A credit score is a number that summarizes the historical credit information on a credit report. The number reflects the likelihood of becoming delinquent on a loan or credit obligation in the future.
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The three credit reporting agencies are:
Custom scores are from individual agencies:
FICO is the most common ranges from 300-850
PLUS Score is also common, ranges from 330-830
Generic scores use the same formula for all lenders:
Vantage Score is the first generic credit score
One of the unique features of Vantage Score is the scale it uses. Scores range from 501 to 990 in groupings that approximate the familiar academic scale, making it easier for you to understand your score.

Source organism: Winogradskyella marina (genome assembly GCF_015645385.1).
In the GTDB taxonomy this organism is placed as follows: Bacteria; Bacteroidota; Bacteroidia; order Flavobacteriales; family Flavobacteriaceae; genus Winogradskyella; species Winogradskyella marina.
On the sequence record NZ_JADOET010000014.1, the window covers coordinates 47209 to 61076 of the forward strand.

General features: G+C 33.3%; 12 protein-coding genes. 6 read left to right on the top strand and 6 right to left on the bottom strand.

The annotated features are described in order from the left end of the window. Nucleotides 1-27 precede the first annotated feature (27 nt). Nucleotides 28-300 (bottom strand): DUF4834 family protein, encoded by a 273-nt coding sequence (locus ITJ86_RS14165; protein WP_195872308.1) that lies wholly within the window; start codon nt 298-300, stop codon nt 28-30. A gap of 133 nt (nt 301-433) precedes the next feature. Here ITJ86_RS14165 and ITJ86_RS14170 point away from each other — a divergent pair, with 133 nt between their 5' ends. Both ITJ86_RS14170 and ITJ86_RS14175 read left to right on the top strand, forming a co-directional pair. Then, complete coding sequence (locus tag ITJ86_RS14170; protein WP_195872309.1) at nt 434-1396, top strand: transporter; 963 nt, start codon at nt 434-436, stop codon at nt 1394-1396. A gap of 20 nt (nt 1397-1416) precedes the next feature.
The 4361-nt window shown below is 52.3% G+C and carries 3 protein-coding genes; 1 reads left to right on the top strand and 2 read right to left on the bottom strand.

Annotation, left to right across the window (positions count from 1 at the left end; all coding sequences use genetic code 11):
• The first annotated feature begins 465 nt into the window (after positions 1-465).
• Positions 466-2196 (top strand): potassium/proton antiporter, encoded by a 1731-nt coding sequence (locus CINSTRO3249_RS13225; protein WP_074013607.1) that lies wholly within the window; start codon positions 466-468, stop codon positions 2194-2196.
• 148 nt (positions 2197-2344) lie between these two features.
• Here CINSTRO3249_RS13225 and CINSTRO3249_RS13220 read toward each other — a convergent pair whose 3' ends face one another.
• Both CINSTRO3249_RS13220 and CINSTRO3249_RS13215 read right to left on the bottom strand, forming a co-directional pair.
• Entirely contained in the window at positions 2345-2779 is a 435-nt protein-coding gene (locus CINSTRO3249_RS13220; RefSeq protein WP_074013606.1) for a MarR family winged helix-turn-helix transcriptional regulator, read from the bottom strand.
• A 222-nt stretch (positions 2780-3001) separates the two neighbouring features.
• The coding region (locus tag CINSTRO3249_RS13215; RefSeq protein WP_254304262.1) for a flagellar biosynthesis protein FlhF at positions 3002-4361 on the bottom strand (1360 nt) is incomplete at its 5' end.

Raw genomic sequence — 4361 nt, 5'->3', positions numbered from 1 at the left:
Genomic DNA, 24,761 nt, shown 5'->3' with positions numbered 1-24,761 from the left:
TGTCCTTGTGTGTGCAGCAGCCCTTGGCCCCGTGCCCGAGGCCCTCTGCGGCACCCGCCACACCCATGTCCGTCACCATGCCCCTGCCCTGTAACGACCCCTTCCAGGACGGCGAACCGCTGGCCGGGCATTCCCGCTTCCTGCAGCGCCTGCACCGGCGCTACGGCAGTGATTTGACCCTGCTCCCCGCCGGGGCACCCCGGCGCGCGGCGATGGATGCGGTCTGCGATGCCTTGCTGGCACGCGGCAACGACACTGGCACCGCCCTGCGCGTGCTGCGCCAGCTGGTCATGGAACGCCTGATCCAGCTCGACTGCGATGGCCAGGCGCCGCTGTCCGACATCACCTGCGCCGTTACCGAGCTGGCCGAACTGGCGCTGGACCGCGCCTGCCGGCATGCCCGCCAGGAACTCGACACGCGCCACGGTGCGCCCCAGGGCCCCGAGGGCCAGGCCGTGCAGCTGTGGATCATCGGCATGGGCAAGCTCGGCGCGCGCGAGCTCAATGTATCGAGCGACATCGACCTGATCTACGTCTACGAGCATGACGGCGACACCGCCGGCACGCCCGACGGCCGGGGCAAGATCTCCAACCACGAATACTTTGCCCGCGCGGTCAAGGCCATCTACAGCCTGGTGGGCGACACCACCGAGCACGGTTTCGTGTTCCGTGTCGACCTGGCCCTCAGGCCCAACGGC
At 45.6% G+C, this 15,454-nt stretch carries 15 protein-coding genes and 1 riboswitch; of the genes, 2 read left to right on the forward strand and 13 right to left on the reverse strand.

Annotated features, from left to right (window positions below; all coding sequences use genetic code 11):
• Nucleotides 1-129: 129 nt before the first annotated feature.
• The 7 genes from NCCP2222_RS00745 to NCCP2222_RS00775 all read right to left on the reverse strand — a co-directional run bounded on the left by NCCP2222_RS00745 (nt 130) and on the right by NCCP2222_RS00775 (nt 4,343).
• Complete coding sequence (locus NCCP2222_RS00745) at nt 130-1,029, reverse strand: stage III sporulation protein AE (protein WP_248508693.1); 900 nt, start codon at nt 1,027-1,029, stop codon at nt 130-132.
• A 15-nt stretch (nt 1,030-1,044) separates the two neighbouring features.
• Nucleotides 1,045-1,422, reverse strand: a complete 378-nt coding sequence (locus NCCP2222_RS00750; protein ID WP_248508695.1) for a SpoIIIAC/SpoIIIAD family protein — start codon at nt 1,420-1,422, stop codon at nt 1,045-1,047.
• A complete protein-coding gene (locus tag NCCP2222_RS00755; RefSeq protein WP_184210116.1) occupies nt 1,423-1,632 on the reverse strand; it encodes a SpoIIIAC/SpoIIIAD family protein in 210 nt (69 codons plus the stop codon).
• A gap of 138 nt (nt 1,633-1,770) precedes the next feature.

* A: 901-990 (Super Prime)
* B: 801-900 (Prime Plus)
* C: 701-800 (Prime)
* D: 601-700 (Non-Prime)
* F: 501-600 (High Risk)
What information goes into calculating my credit score?
Credit scores use information from three key areas of your credit report: account information, public records and inquiries. Information such as race, gender, where you live and marital status are not used in credit scores.
Area One: Account Information
Contains information such as:
Area Two: Public Records
Contains Information such as:
Federal district bankruptcy records
State and county court records
Also in some states, overdue child support records
Area Three: Inquiries
Contains information on requests by lenders to view your credit.
Inquiries remain on your report up to 2 years.
There are two types of inquiries:
Hard inquiries are when businesses view your credit score for the purpose of loan application. Too many hard inquiries can lower your score.
Soft inquiries occur when you check your credit score or employer checks your credit score. Soft inquiries are never bad